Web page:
** Kim Barker of ProPublica: "Two conservative nonprofits, Crossroads GPS and Americans for Prosperity, have poured almost $60 million into TV ads to influence the presidential race so far, outgunning all super PACs put together, new spending estimates show. These nonprofits, also known as 501(c)(4)s or c4s for their section of the tax code, don't have to disclose their donors to the public.... Crossroads GPS ... is the brainchild of GOP strategist Karl Rove, and spent an estimated $41.7 million. Americans for Prosperity ... is backed in part by billionaire brothers David and Charles Koch, and spent an estimated $18.2 million."
** Joe Stiglitz & Mark Zandi, in a New York Times op-ed: "Housing remains the biggest impediment to economic recovery, yet Washington seems paralyzed.... A mass refinancing program would work like a potent tax cut.... Senator Jeff Merkley, an Oregon Democrat, has proposed a remedy.... Mr. Merkley's plan would speed the healing."
Ernesto Londoño of the Washington Post: in a few short weeks, Egyptian President Mohamed Morsi has defied predictions by standing up to the military & restoring the power of the presidency.
First Lady Michelle Obama on healthcare reform. You can see other segments of her Leno interview here:
Helene Cooper of the New York Times: "President Obama came out swinging at Mitt Romney's running mate on Monday, accusing Representative Paul D. Ryan of standing in the way of aid to farmers and ranchers who have been hurt by the severe drought."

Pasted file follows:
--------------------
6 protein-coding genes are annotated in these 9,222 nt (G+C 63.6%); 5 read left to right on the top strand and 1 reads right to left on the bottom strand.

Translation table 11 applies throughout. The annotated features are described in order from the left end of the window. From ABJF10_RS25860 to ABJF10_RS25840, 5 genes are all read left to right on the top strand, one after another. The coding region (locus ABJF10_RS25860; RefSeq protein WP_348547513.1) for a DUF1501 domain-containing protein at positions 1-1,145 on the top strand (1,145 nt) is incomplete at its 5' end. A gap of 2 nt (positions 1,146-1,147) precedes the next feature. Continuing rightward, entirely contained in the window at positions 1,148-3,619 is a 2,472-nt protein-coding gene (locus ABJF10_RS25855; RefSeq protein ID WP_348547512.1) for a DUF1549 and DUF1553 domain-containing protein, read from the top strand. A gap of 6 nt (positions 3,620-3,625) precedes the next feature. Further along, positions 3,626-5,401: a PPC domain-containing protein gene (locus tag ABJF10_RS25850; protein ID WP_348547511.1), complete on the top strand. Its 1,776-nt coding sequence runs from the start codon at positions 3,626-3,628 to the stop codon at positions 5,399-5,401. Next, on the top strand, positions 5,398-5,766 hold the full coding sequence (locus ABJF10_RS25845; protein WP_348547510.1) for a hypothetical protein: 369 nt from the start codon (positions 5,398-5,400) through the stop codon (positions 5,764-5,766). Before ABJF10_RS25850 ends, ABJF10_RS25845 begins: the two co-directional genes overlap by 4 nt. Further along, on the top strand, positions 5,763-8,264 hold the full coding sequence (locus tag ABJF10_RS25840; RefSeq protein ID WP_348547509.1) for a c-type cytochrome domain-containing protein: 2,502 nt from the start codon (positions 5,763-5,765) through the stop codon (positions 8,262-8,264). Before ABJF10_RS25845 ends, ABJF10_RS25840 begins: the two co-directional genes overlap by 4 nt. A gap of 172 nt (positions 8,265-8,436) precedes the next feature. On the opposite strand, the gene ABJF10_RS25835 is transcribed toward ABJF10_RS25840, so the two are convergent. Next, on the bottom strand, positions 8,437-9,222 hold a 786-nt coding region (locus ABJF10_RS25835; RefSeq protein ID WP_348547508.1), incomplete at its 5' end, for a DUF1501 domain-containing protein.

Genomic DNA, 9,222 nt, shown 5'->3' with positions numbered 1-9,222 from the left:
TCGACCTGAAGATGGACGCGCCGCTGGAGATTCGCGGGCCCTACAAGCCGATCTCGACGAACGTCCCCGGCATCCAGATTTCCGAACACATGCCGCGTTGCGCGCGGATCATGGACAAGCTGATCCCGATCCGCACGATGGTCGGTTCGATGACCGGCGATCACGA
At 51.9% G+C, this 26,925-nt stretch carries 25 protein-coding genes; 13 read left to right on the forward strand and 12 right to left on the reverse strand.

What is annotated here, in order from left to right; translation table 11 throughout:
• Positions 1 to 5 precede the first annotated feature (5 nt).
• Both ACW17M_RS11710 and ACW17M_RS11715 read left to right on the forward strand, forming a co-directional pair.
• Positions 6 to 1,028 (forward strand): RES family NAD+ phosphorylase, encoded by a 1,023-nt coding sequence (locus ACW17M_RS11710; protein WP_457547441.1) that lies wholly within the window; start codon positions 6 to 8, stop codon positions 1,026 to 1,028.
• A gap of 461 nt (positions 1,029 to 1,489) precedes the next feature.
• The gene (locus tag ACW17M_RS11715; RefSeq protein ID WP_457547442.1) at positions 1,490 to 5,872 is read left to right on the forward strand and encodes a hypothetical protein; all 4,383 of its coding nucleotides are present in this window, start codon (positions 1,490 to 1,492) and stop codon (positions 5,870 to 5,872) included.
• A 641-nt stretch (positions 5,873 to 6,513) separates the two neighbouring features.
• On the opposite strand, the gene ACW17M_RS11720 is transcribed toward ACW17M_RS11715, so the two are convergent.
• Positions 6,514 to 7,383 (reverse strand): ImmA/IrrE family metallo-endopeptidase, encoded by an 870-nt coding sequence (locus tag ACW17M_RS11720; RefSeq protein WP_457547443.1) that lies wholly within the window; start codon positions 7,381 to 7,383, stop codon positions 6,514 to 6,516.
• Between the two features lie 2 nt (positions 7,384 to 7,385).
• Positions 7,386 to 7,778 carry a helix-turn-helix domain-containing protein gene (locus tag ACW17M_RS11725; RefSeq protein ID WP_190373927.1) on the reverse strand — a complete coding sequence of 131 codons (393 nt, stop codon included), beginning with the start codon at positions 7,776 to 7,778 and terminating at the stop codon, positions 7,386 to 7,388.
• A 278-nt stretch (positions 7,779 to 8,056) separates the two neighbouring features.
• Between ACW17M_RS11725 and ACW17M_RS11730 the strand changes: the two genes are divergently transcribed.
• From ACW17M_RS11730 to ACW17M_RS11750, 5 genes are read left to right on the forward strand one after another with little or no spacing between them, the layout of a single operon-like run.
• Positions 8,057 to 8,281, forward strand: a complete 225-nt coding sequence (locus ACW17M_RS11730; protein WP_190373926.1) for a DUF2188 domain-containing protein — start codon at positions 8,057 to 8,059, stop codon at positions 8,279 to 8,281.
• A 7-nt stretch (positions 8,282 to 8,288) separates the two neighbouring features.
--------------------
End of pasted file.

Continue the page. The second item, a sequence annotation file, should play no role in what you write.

Trip Gabriel of the New York Times: "Representative Paul D. Ryan received a raucous baptism into public speaking as a vice-presidential candidate, State Fair-style, when he encountered determined hecklers on his first day of solo campaigning." ...
... Dana Milbank went to the fair, & -- watching Ryan attempting to speak -- realized why Romney had chosen him: "Ryan is almost as awkward as Romney."
Jonathan Chait of New York: "The non-extremist defense of Ryan is that his extremist plan is a 'negotiating' position designed to lead to a bipartisan fiscal adjustment with tax and entitlement reform. But literally nothing in his actual record (as opposed to his rhetoric) supports this interpretation." ...
... Garance Franke-Ruta of The Atlantic looks at Paul Ryan's so-called "legislative career" -- during his Congressional career, he has sponsored a total of two bills that passed into law, one naming the Janesville post office & the other changing tax policy on arrows (he's a bow hunter). It is a "... symptom of the corruption and divisiveness of contemporary Washington that a man who has not passed a single piece of substantive legislation, ever, can be hailed as a substantive and deep thinker and the voice of budgetary sanity while racking up an actual record consisting overwhelmingly of renaming post offices, honoring Ronald Reagan and Wisconsin, providing for the issuance of commemorative coins, and increasing the deficit through massive tax cuts.... [He has been] a force for gridlock and the sort of legislative failure that has come to characterize the 112th Congress.... Since he took over the chair of the House Budget Committee, the budgeting process has been even more of a mess than usual."